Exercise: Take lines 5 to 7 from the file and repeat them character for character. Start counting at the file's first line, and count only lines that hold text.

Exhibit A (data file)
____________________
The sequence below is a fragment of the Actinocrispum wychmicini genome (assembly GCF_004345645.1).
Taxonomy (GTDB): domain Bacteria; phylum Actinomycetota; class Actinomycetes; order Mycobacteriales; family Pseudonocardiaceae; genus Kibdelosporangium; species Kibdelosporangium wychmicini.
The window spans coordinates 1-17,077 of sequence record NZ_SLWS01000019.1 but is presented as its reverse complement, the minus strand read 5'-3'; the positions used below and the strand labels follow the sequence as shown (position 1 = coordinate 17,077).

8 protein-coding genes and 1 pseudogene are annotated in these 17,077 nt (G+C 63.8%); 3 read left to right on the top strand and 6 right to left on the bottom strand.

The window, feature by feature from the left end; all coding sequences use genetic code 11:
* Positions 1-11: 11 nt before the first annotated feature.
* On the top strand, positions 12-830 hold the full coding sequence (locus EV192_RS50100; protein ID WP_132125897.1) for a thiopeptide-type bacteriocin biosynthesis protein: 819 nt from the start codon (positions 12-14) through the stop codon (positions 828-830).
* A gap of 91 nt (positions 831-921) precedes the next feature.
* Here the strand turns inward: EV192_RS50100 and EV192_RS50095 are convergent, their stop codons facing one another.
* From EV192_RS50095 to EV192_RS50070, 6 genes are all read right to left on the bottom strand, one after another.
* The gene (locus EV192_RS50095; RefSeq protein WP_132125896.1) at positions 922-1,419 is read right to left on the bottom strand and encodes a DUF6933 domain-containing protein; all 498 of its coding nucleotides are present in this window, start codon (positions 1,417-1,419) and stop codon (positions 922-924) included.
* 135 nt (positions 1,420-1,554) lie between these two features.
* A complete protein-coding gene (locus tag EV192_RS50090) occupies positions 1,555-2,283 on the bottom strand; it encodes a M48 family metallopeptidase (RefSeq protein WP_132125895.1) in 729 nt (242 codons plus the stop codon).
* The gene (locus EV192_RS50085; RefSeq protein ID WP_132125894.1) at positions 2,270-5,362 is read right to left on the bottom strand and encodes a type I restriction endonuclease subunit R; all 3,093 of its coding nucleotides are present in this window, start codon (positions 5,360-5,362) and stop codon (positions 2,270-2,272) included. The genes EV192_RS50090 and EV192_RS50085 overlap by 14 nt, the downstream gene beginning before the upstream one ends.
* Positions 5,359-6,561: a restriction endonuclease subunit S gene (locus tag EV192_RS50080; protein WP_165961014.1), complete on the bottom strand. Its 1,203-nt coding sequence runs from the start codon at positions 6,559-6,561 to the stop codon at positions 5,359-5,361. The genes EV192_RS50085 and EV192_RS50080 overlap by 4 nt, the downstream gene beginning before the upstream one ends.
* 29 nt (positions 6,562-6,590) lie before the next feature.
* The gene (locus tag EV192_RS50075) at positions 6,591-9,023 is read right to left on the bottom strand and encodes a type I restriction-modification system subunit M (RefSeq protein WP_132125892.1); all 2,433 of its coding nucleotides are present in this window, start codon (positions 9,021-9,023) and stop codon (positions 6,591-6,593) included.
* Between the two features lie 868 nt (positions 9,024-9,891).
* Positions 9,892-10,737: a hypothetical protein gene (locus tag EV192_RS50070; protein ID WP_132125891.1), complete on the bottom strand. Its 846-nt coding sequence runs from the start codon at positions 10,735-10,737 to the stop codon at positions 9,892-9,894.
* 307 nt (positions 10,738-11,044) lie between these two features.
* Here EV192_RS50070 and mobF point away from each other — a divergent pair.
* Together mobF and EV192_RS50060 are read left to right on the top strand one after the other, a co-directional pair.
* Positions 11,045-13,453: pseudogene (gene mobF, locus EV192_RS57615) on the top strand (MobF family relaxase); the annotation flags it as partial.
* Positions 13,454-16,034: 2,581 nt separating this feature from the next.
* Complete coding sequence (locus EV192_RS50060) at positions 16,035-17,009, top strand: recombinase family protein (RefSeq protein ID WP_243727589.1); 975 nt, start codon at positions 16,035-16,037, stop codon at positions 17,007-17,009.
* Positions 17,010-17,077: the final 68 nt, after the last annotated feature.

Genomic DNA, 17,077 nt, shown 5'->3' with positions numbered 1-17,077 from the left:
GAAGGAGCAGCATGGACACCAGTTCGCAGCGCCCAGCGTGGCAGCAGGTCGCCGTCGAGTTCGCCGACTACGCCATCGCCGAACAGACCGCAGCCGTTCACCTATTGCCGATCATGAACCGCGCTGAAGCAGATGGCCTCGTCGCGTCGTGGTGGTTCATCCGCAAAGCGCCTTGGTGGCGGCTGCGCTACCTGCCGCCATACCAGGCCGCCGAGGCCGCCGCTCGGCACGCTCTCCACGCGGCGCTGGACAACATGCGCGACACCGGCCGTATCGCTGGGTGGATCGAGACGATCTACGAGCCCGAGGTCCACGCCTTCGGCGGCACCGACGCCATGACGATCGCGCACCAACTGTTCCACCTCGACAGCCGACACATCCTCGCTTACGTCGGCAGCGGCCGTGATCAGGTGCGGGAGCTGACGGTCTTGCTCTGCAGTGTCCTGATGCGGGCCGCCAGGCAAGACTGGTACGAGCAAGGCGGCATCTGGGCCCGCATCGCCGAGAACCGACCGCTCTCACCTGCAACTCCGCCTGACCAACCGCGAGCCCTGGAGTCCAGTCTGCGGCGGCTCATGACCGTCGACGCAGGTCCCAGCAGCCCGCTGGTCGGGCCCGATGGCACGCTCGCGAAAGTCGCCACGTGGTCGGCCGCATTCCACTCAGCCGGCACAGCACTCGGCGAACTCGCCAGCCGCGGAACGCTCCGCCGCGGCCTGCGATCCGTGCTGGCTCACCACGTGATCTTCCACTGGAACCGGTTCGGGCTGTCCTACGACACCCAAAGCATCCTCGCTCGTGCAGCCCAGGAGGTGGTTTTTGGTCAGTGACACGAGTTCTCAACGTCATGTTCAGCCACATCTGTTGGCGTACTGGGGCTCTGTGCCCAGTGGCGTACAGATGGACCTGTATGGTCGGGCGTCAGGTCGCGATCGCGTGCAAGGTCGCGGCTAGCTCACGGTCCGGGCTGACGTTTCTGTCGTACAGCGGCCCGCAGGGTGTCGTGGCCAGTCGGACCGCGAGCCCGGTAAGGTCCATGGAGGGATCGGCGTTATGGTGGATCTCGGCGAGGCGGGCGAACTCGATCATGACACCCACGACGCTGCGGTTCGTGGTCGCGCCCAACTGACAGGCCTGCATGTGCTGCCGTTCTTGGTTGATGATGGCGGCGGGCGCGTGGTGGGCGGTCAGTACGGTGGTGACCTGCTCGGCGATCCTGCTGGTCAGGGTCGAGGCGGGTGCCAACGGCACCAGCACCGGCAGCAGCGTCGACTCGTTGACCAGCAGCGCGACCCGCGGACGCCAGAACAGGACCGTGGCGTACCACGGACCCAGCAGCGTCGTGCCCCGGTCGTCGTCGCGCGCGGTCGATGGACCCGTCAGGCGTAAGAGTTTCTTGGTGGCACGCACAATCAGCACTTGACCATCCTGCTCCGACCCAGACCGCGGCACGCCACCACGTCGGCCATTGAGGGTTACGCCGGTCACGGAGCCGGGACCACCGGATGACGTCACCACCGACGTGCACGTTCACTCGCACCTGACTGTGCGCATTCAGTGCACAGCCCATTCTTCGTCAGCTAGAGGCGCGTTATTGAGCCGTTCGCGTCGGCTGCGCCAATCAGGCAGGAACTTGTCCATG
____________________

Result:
The window, feature by feature from the left end; all coding sequences use genetic code 11:
* Positions 1-11: 11 nt before the first annotated feature.
* On the top strand, positions 12-830 hold the full coding sequence (locus EV192_RS50100; protein ID WP_132125897.1) for a thiopeptide-type bacteriocin biosynthesis protein: 819 nt from the start codon (positions 12-14) through the stop codon (positions 828-830).